The word sorrel is derived from a French word meaning sour. It is a relative of buckwheat and different from Jamaican sorrel, which is in the hibiscus family. The sorrel herb has been in use since ancient times in both Egypt and Europe.
At the start of the colonial era, sorrel soup was considered a staple of English cuisine. English settlers were delighted to find that there was sorrel in North America that the Native Americans were using in their food.
Today, you can find sorrel throughout Europe, Central Asia and in some parts of North America. Many of the varieties in America are indigenous with some cultivars introduced from Europe.
Flavor profile of sorrel
Health benefits of sorrel
Sorrel is loaded with multiple nutrients that can be beneficial for your health. Those nutrients include:
- Vitamins: Sorrel is a particularly good source of vitamin C. You can get 48mg of this vitamin from a 100g serving, which is 80 percent of your daily recommended allowance. Along with vitamin C, sorrel also provides a lot of vitamin A. You can get 4,000 IU from a 100g serving, which is more than the amount that you need daily. Both vitamins are antioxidants that can help to protect the body from damage by free radicals.
- Minerals: Sorrel is a good source of several important minerals. You can get almost a third of your daily iron needs met by consuming 100g of this herb and it also provides more than a quarter of the magnesium that you need each day. Iron is needed for the transportation of oxygen in the blood and magnesium is important for various body functions like nerve transmission and muscle contraction.
- Phenolic antioxidants: Along with the antioxidant properties of its vitamin A and C, sorrel provides antioxidant benefits via compounds like quercetin and kaempferol. These antioxidants can help with healing and disease prevention.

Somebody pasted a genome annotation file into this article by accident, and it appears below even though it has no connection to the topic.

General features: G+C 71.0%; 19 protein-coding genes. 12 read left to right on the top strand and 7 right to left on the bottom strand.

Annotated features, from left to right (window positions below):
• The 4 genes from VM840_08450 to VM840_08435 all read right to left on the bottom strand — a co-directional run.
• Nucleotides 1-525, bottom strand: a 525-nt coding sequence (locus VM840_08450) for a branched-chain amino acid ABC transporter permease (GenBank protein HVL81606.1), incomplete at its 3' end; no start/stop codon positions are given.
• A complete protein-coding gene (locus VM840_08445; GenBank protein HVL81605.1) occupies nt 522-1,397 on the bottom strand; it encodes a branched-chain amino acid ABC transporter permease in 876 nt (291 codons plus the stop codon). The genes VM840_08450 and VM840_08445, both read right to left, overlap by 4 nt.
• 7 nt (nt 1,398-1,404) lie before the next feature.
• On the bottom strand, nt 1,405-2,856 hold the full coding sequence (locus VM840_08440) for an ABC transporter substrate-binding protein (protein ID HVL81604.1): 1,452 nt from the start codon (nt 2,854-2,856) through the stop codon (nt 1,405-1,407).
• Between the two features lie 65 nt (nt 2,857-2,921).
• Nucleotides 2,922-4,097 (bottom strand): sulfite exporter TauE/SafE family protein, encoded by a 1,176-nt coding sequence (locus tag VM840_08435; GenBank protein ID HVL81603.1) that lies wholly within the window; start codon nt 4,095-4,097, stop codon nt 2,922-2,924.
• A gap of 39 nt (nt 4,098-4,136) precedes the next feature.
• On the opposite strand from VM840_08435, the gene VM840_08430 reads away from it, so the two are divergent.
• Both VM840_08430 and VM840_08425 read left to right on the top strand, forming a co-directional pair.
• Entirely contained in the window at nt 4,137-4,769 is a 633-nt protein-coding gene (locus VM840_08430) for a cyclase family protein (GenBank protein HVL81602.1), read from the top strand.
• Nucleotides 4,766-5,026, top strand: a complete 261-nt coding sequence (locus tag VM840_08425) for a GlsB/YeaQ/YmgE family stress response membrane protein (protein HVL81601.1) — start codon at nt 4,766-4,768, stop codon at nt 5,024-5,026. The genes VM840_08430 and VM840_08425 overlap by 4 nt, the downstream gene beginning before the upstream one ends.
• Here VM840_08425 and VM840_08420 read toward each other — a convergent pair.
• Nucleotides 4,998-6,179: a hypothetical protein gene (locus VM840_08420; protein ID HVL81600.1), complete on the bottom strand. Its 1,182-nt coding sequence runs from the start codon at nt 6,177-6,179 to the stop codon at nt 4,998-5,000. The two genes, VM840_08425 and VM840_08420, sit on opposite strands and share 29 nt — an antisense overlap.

The nutrients in sorrel make it beneficial for treating and preventing various health conditions such as:
- Macular degeneration: Vitamin A consumption is associated with improved eyesight and a reduction in the development of macular degeneration and cataracts.
- Anemia: The fact that sorrel provides a significant amount of iron means that it can increase the production of red blood cells, which increases energy levels. An adequate amount of iron in the diet can therefore prevent the development of anemia.
- Cancer: The antioxidants in sorrel can neutralize free radicals, thus keeping healthy cells from mutating into cancerous ones.
You should keep in mind that along with all of its nutritional benefits, sorrel leaves also contain high levels of oxalic acid. A diet high in oxalic acid can cause kidney stones. Note also that foods rich in oxalic acid can develop a metallic flavor if they are cooked in aluminum or cast iron cookware.
Common uses for sorrel
One of the traditional uses of sorrel is in soups with a smooth texture. The fact that the herb dissolves easily in heated liquids makes it suitable for this application. Among Vietnamese Americans, the herb is known as Rau Chua and its use is limited to the U.S. where it is used to add a sour note to dishes. Along with its popularity as a soup ingredient in England, it is also used in sauces for fish.